(redirected from Hantaviruses)
Also found in: Medical, Encyclopedia.


Any of a genus of single-stranded RNA viruses carried by rodents that cause disease in humans, especially a type of hemorrhagic fever that involves kidney failure (known as hemorrhagic fever with renal syndrome) and a severe respiratory disease (known as hantavirus pulmonary syndrome).

[After the Hantan River, South Korea (near the village where researchers trapped the field mouse from which the first hantavirus was isolated and identified as the cause of disease outbreaks in the area since the 1950s).]


(Pathology) any one of a group of viruses that are transmitted to humans by rodents and cause disease of varying severity, ranging from a mild form of influenza to respiratory or kidney failure
[C20: from Hanta(an), river in North and South Korea where the disease was first reported + virus]


(ˈhɑn təˌvaɪ rəs, ˈhæn-)
n., pl. -rus•es.
any of several viruses of the family Bunyaviridae, spread chiefly by wild rodents, that cause acute respiratory illness, kidney failure, and other syndromes.
[1975–80; after the Hantaan River in Korea, near which the virus first afflicted Westerners in the 1950s]
han`ta•vi′ral, adj.


n hantavirus m
References in periodicals archive ?
Hantavirus pulmonary syndrome is an emerging infectious disease caused by New World hantaviruses (family Hantaviridae) and transmitted by rodents of the family Cricetidae (1).
Hantaviruses cause a highly fatal cardiopulmonary syndrome in the Americas and a less fatal, but more prevalent, hemorrhagic fever with renal complications in Europe and Asia.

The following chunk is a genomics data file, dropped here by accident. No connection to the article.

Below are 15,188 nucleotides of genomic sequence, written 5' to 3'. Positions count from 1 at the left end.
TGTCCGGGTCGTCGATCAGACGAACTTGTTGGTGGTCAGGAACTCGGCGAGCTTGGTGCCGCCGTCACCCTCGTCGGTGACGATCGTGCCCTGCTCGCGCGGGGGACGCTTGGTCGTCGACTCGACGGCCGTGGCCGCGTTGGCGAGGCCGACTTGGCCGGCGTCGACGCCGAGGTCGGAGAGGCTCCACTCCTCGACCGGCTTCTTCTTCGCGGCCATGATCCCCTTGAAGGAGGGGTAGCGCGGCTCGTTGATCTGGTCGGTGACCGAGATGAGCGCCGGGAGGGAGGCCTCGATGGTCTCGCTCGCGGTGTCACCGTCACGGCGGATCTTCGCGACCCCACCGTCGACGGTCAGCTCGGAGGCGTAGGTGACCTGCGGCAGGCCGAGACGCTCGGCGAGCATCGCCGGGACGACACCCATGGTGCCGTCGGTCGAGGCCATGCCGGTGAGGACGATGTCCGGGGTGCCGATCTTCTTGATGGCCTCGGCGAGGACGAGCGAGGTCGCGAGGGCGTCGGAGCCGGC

Hantaviruses are a genus within the Bunyaviridae family that can cause HPS, a rare and sometimes fatal respiratory disease in humans.
Hantaviruses cause a significant number of human illnesses, making them a global public health threat.
Hantaviruses (family Bunyaviridae, genus Hantavirus) have emerged as an important rodent-borne zoonosis that is distributed globally (Jonsson et al.
The keywords included hantavirus, New World hantaviruses, American hantaviruses, Sin nombre virus, Bayou virus, Black Creek Canal virus, hantavirus pulmonary syndrome; Leptospira interrogans, leptospirosis, Weil's disease; infectious disease outbreaks, climatic factors, and rodent-borne.
Blood samples collected from the specimens were tested for evidence of IgG antibodies to New World hantaviruses and arenaviruses.
Researchers in Argentina have made positive efforts to further understanding of the molecular biology and epidemiology of hantaviruses and have discovered new ones, such as the Andes virus (13-18).
Hantaviruses are cosmopolite anthropozoonosis considered to be an emerging disease.
Although human cases of HPS have yet to be reported in Missouri, previous studies have established that white-footed mice and prairie voles are naturally associated with hantaviruses in northeastern and central Missouri.
Hantaviruses have been linked to Hemorrhagic Fever with Renal Syndrome (HFRS) and Hantavirus Pulmonary Syndrome (HPS).